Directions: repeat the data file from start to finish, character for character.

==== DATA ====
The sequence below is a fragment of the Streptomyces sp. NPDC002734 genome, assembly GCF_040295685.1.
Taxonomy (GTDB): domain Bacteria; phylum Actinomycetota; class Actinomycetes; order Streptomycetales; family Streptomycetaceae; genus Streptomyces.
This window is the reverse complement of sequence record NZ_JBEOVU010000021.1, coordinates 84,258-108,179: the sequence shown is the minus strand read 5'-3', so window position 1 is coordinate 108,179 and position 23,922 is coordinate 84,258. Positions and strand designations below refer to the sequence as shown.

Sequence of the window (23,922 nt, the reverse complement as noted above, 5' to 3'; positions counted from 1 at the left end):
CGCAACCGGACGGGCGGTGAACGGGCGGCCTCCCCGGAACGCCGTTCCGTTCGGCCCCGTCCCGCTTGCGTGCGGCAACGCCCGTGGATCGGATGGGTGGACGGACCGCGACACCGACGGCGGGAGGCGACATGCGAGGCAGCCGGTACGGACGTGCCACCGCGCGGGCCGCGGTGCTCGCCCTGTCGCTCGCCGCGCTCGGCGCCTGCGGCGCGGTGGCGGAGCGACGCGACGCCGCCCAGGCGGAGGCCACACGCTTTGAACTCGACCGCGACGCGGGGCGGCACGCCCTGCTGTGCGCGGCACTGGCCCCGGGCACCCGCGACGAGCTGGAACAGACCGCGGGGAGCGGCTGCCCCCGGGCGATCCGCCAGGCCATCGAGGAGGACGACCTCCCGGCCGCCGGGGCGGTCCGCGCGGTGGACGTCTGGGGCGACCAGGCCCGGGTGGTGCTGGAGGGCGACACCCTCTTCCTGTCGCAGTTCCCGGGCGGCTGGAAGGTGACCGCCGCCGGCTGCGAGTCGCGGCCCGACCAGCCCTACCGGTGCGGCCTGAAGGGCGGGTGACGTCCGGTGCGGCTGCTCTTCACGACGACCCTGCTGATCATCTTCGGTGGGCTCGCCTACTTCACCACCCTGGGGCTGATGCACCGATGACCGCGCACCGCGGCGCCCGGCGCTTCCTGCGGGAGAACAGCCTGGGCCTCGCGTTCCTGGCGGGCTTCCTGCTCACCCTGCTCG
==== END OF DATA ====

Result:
The sequence below is a fragment of the Streptomyces sp. NPDC002734 genome, assembly GCF_040295685.1.
Taxonomy (GTDB): domain Bacteria; phylum Actinomycetota; class Actinomycetes; order Streptomycetales; family Streptomycetaceae; genus Streptomyces.
This window is the reverse complement of sequence record NZ_JBEOVU010000021.1, coordinates 84,258-108,179: the sequence shown is the minus strand read 5'-3', so window position 1 is coordinate 108,179 and position 23,922 is coordinate 84,258. Positions and strand designations below refer to the sequence as shown.

Sequence of the window (23,922 nt, the reverse complement as noted above, 5' to 3'; positions counted from 1 at the left end):
CGCAACCGGACGGGCGGTGAACGGGCGGCCTCCCCGGAACGCCGTTCCGTTCGGCCCCGTCCCGCTTGCGTGCGGCAACGCCCGTGGATCGGATGGGTGGACGGACCGCGACACCGACGGCGGGAGGCGACATGCGAGGCAGCCGGTACGGACGTGCCACCGCGCGGGCCGCGGTGCTCGCCCTGTCGCTCGCCGCGCTCGGCGCCTGCGGCGCGGTGGCGGAGCGACGCGACGCCGCCCAGGCGGAGGCCACACGCTTTGAACTCGACCGCGACGCGGGGCGGCACGCCCTGCTGTGCGCGGCACTGGCCCCGGGCACCCGCGACGAGCTGGAACAGACCGCGGGGAGCGGCTGCCCCCGGGCGATCCGCCAGGCCATCGAGGAGGACGACCTCCCGGCCGCCGGGGCGGTCCGCGCGGTGGACGTCTGGGGCGACCAGGCCCGGGTGGTGCTGGAGGGCGACACCCTCTTCCTGTCGCAGTTCCCGGGCGGCTGGAAGGTGACCGCCGCCGGCTGCGAGTCGCGGCCCGACCAGCCCTACCGGTGCGGCCTGAAGGGCGGGTGACGTCCGGTGCGGCTGCTCTTCACGACGACCCTGCTGATCATCTTCGGTGGGCTCGCCTACTTCACCACCCTGGGGCTGATGCACCGATGACCGCGCACCGCGGCGCCCGGCGCTTCCTGCGGGAGAACAGCCTGGGCCTCGCGTTCCTGGCGGGCTTCCTGCTCACCCTGCTCG